July 17, 2023

Organisation: The Role of People in Driving Digital Transformation

There are very few businesses in the financial services sector which would not profess to be in some way undergoing a digital transformation. The challenges are, how successful are they in their endeavours, and how far are they in their journey?

To provide context against which to measure their own progress, participants in the most recent Technology & Innovation Forum virtual workshop were treated to a series of insights from Conrad Ford, Chief Product Officer at Allica Bank, in an interview organised by the Finativ team.

Transformation is Change, and Change is about People

Of course, digital transformation is a journey, not an event, but given the continuous development of technology and the speed with which it evolves, it is a journey “without end”. Continuous change is a fundamental challenge to any business, and not just in the sense of keeping up with the latest tech, still more to the culture and organisation of the group of people who have to live with it.

Absolute Clarity Around the Business Mission

As with any change, genuine digital transformation necessitates a strategic approach, led from the top and with a limited number of key objectives to be achieved in a foreseeable timeframe, with transparency throughout the organisation of the role that each individual is expected to play in reaching those targets. Once everyone has their goals, a strong, confident and unified leadership team should leave people to get on with their jobs and decide how to deliver, with the minimum of interference.

This translates into cross-functional Product Squads encompassing all the essential technical skills and competencies, each led by a Product Owner who is a technologist at the core but who has a deep understanding of the financial services business.

Constant, Incremental Change Carries Less Risk

At first glance, that statement might seem counter-intuitive, given the reduced governance at play with small, agile teams deciding their own priorities. However, when you think about the risk associated with, and the failure rate of, major, “big-bang” project launches and go-lives, it starts to make more sense.

Part of the answer is that good technologists and engineers are intuitively good architects; these teams are unlikely to design and build something that fails to work, and they will instinctively know how and where their product fits in the wider digital ecosystem. Furthermore, in the case of a major, unexpected situational change – something which seems to be an increasingly regular occurrence in recent times – these small, agile teams help the business respond more nimbly.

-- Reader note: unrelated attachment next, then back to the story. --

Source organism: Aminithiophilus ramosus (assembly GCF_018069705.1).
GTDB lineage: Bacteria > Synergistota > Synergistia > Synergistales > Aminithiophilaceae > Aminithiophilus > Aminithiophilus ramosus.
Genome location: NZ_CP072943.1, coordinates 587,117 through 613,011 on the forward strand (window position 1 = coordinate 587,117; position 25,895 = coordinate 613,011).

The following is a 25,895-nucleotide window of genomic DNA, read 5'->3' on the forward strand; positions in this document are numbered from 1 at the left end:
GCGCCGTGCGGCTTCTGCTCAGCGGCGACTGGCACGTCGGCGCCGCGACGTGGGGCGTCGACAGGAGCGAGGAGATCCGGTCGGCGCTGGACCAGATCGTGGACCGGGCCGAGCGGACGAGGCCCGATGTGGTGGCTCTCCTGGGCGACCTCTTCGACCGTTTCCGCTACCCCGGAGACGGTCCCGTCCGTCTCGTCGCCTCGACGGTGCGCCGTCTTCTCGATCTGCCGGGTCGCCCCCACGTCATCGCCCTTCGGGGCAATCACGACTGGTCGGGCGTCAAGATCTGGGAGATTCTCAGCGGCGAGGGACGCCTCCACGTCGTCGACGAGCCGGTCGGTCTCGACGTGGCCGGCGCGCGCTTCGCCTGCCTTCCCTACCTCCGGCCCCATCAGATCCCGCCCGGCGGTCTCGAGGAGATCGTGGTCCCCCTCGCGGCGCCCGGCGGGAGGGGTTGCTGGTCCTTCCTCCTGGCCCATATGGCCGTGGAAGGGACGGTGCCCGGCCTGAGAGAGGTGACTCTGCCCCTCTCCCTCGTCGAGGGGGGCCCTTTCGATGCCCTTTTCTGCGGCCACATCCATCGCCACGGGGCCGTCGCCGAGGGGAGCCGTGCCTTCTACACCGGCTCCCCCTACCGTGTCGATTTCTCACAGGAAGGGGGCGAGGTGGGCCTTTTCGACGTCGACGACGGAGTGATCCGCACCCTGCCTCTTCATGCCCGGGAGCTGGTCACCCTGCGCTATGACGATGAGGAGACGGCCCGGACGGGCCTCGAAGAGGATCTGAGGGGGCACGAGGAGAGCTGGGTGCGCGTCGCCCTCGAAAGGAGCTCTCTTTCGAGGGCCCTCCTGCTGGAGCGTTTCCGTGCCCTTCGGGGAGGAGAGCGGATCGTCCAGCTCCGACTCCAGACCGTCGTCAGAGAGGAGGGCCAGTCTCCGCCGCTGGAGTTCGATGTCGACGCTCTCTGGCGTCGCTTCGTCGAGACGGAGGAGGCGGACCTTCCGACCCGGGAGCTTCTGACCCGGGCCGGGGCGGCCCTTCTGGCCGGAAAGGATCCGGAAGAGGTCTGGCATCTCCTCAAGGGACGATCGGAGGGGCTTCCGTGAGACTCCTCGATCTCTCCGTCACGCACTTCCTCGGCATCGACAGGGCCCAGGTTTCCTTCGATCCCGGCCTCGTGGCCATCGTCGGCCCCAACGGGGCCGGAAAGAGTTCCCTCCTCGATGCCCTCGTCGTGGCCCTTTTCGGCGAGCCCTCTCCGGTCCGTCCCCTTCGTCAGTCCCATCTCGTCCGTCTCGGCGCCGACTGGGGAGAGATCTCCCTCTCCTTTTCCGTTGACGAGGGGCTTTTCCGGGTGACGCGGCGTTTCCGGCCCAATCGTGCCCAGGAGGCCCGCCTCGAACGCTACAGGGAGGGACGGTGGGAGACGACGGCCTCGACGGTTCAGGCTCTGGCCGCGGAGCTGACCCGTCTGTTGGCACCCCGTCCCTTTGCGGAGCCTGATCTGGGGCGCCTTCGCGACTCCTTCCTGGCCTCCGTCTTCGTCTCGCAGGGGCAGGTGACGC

Communication and Progress are Key

Whilst the Product Squad itself is composed of technical specialists, clear and constant communication with the BAU operation is essential. Similarly, for the product users, whether internal or client-facing, it is important that they recognise regular, tangible progress and outcomes to avoid any risk of “change fatigue”.

External Providers Must Offer a Cultural Fit

Outsourcing of technology can work just as effectively, subject to the solution provider being fully competent in agile tech development and being able to behave and interact with the business in the same way as an internal Product Squad. Equally, there is no reason why a company should not supplement its Product Squad with external capacity, especially to meet a short-term spike in demand or another of those “unexpected situational changes”, provided that the contracted resource is a good fit with the existing team and culture.

Looking to the Future

Allica Bank has deliberately and strategically decided to tackle a niche where the lender-client relationship is key. And for Allica, technology is a critical enabler in making the economics of relationship banking work. The business is structured to be open to the possibilities that technology offers and to embrace the myriad and continuous, incremental changes and improvements it brings.

Even now, Generative AI is being actively investigated and considered; that is not seen as a threat but rather as an opportunity, recognising its potential to act as an “assistant” to the human relationship manager.

Become Part of an Exclusive Community Driving the Transformation Agenda

If you are motivated to connect with industry leaders, share best practices, and actively participate in pushing forward with digital transformation in the motor and asset finance industry, we invite you to join us.

Our community is uniquely focused on technology in our sector, offering unparalleled opportunities to engage in thought-provoking discussions and innovative thinking.

The next Technology and Innovation Forum is scheduled for Wednesday 20th September, and will start to explore some of the almost limitless use-cases for data interrogation. Join your peers at this event to delve deeper into the future of financial technology. To sign up and participate, visit Technology & Innovation Forum.

For more information contact:

Simon Harris, Consulting Director, Finativ

e-mail: simon.harris@finativ.co.uk

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